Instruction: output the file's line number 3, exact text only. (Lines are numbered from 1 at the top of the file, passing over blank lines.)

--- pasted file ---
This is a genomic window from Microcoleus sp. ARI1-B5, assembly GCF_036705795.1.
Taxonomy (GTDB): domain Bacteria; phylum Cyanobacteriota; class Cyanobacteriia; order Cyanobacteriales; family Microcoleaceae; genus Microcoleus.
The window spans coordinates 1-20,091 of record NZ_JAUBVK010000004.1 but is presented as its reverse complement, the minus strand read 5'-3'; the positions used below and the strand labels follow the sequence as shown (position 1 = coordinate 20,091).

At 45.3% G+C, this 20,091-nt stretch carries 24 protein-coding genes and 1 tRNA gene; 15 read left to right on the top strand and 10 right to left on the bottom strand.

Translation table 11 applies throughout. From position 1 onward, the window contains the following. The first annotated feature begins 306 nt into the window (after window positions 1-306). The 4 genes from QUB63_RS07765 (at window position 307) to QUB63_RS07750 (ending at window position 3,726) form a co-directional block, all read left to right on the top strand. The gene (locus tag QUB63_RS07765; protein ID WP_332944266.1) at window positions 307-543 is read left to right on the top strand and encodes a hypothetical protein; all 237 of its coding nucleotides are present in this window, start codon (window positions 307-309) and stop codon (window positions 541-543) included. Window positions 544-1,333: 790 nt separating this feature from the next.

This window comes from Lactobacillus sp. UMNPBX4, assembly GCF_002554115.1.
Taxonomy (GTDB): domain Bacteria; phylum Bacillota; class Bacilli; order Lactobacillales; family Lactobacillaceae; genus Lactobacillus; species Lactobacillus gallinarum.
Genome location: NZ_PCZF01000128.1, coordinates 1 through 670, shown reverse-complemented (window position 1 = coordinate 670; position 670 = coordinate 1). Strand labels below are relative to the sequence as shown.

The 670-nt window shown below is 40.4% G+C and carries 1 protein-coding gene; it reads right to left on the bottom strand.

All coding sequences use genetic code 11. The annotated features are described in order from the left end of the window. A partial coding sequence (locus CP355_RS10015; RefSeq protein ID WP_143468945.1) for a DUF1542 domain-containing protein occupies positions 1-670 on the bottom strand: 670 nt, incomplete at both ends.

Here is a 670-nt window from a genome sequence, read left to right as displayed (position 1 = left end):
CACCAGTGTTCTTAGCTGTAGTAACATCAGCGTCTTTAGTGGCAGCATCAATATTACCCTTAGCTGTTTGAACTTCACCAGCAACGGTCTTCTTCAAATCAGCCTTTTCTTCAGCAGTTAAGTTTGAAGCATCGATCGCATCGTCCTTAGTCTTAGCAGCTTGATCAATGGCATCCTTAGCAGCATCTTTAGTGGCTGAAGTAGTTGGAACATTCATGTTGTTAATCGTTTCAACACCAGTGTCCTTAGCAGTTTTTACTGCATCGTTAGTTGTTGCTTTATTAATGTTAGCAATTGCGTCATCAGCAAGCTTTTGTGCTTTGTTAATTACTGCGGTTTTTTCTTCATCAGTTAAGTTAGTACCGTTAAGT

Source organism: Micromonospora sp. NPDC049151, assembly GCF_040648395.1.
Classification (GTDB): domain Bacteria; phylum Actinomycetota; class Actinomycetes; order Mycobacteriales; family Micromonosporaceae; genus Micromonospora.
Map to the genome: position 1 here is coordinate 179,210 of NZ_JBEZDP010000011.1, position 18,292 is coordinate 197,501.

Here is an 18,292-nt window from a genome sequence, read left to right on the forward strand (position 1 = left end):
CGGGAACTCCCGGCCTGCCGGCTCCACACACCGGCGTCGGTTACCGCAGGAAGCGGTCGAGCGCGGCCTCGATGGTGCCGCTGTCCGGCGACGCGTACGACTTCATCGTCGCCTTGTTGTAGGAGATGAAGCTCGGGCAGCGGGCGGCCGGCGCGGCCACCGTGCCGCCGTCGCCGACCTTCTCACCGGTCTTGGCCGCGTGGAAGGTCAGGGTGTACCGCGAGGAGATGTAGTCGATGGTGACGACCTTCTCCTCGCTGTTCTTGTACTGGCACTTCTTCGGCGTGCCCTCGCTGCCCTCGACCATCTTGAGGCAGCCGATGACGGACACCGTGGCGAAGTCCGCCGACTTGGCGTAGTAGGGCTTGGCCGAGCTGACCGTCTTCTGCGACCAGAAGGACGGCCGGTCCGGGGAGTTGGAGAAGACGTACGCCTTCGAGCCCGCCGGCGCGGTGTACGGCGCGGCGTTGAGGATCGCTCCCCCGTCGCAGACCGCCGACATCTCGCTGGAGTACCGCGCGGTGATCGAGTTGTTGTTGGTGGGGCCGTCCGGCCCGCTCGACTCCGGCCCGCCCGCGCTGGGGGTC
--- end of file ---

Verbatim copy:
The window spans coordinates 1-20,091 of record NZ_JAUBVK010000004.1 but is presented as its reverse complement, the minus strand read 5'-3'; the positions used below and the strand labels follow the sequence as shown (position 1 = coordinate 20,091).